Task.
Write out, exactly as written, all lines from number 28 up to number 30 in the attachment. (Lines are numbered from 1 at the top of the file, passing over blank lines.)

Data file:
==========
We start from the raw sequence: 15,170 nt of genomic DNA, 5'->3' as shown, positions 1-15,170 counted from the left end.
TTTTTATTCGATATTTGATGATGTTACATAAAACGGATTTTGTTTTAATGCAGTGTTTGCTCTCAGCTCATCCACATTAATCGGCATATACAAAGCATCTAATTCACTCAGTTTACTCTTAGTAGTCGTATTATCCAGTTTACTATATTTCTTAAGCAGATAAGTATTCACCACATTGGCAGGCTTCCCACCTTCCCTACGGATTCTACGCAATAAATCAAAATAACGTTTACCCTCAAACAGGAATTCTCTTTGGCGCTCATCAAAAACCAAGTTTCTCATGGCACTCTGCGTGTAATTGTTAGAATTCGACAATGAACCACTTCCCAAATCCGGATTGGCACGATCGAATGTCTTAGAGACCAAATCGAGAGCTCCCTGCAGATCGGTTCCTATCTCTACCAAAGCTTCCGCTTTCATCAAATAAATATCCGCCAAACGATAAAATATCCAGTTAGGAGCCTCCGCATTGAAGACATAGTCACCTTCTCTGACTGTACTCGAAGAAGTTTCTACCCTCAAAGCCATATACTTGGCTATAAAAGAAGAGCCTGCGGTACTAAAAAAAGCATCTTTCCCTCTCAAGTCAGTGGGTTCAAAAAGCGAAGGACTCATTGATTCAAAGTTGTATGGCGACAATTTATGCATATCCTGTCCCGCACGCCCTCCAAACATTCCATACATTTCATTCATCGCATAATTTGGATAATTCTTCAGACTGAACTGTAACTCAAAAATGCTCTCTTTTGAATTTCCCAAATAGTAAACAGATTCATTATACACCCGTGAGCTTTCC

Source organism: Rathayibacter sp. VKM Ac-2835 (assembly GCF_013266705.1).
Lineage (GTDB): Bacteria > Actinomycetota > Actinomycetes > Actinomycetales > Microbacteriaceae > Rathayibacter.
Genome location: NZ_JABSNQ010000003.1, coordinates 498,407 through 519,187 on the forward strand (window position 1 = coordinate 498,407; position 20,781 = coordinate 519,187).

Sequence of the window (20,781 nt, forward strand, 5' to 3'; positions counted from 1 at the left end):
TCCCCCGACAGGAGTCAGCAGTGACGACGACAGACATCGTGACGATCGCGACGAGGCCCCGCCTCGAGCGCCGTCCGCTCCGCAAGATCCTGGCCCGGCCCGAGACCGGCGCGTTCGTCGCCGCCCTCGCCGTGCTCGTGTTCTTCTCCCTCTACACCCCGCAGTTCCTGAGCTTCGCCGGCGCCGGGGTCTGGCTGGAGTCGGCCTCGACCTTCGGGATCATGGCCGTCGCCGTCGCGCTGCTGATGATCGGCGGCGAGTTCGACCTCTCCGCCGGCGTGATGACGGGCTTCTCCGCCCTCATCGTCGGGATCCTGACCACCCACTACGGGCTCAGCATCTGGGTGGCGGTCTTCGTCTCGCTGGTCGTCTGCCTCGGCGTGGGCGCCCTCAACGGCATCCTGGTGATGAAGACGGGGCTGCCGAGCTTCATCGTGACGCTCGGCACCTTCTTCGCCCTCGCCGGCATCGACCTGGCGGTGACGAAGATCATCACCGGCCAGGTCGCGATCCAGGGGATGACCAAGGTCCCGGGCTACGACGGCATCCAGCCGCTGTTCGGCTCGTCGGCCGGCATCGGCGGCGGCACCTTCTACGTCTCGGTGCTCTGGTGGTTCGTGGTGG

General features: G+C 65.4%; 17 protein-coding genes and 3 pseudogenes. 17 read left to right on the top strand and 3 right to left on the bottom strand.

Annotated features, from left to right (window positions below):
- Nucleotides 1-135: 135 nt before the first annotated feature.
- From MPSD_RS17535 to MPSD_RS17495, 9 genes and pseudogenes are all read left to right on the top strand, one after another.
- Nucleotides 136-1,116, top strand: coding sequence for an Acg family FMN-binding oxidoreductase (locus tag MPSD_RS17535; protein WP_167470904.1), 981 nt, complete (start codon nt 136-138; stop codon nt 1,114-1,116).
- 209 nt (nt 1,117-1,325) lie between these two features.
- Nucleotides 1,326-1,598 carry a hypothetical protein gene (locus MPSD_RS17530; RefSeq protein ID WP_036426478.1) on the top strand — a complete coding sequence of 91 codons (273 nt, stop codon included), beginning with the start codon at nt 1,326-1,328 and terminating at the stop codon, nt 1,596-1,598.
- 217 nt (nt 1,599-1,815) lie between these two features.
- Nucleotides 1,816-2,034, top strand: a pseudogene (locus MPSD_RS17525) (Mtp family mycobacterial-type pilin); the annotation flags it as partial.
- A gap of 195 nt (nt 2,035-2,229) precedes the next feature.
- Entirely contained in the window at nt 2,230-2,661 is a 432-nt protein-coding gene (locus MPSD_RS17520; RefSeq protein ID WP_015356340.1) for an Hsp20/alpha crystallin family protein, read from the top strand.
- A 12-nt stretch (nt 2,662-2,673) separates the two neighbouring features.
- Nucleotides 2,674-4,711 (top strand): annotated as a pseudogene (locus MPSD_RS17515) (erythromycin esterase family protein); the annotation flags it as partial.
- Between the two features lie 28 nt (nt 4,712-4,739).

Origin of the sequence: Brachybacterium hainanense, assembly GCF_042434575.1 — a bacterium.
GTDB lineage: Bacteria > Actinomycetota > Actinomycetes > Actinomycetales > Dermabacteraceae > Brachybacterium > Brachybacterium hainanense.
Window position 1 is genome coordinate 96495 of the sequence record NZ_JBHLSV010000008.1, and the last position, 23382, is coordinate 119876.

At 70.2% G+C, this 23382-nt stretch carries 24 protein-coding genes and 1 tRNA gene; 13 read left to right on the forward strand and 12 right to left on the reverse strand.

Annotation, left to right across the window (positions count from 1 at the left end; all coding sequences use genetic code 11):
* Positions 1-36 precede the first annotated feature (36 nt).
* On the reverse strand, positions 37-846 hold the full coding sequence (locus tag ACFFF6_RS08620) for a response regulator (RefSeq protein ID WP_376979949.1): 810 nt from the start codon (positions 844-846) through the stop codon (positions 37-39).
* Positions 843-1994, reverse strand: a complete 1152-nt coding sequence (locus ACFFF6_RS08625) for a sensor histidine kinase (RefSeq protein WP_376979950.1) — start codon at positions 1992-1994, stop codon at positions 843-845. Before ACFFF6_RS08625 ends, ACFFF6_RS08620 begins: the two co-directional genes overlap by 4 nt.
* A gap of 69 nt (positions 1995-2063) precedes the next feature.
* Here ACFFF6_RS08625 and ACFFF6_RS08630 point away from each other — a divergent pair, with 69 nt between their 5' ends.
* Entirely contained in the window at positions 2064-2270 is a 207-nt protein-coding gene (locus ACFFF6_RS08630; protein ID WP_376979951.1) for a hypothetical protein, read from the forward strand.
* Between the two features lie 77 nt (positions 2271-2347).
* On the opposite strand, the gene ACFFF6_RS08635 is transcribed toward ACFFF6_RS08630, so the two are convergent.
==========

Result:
* On the reverse strand, positions 37-846 hold the full coding sequence (locus tag ACFFF6_RS08620) for a response regulator (RefSeq protein ID WP_376979949.1): 810 nt from the start codon (positions 844-846) through the stop codon (positions 37-39).
* Positions 843-1994, reverse strand: a complete 1152-nt coding sequence (locus ACFFF6_RS08625) for a sensor histidine kinase (RefSeq protein WP_376979950.1) — start codon at positions 1992-1994, stop codon at positions 843-845. Before ACFFF6_RS08625 ends, ACFFF6_RS08620 begins: the two co-directional genes overlap by 4 nt.
* A gap of 69 nt (positions 1995-2063) precedes the next feature.